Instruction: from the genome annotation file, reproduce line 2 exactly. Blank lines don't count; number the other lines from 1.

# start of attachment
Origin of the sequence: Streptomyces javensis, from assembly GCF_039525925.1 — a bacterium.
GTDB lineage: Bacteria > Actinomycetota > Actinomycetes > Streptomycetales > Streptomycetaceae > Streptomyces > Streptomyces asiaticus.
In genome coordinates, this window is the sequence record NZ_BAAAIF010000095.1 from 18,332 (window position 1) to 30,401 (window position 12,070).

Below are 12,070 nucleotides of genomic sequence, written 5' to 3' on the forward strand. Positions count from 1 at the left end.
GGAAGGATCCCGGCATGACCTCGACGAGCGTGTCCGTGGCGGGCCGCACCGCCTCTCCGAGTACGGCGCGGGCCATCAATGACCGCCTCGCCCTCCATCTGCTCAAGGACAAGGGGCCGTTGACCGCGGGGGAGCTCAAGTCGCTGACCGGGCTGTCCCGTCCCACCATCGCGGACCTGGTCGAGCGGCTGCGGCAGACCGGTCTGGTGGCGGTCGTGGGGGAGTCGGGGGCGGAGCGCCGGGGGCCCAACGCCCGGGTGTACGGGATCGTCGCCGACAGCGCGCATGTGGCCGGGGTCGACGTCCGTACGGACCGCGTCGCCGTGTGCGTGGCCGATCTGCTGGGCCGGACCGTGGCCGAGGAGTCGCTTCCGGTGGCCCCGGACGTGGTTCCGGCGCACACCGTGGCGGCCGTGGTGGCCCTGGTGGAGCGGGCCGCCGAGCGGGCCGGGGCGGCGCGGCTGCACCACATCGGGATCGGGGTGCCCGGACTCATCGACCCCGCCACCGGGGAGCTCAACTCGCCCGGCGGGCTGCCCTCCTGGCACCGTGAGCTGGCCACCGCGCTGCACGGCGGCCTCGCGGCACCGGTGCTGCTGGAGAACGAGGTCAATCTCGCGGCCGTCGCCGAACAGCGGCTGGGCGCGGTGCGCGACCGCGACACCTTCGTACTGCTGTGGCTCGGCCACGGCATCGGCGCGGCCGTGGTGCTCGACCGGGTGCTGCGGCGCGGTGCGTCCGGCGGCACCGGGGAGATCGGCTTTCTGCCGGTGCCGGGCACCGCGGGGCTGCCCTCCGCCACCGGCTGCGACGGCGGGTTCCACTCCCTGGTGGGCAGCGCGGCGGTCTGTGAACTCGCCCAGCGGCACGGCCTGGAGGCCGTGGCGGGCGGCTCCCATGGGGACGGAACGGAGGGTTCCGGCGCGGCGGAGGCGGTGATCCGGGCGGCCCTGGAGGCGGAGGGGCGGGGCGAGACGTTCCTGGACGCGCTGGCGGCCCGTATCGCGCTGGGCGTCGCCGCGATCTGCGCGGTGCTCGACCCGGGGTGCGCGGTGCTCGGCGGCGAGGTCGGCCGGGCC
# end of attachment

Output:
GTDB lineage: Bacteria > Actinomycetota > Actinomycetes > Streptomycetales > Streptomycetaceae > Streptomyces > Streptomyces asiaticus.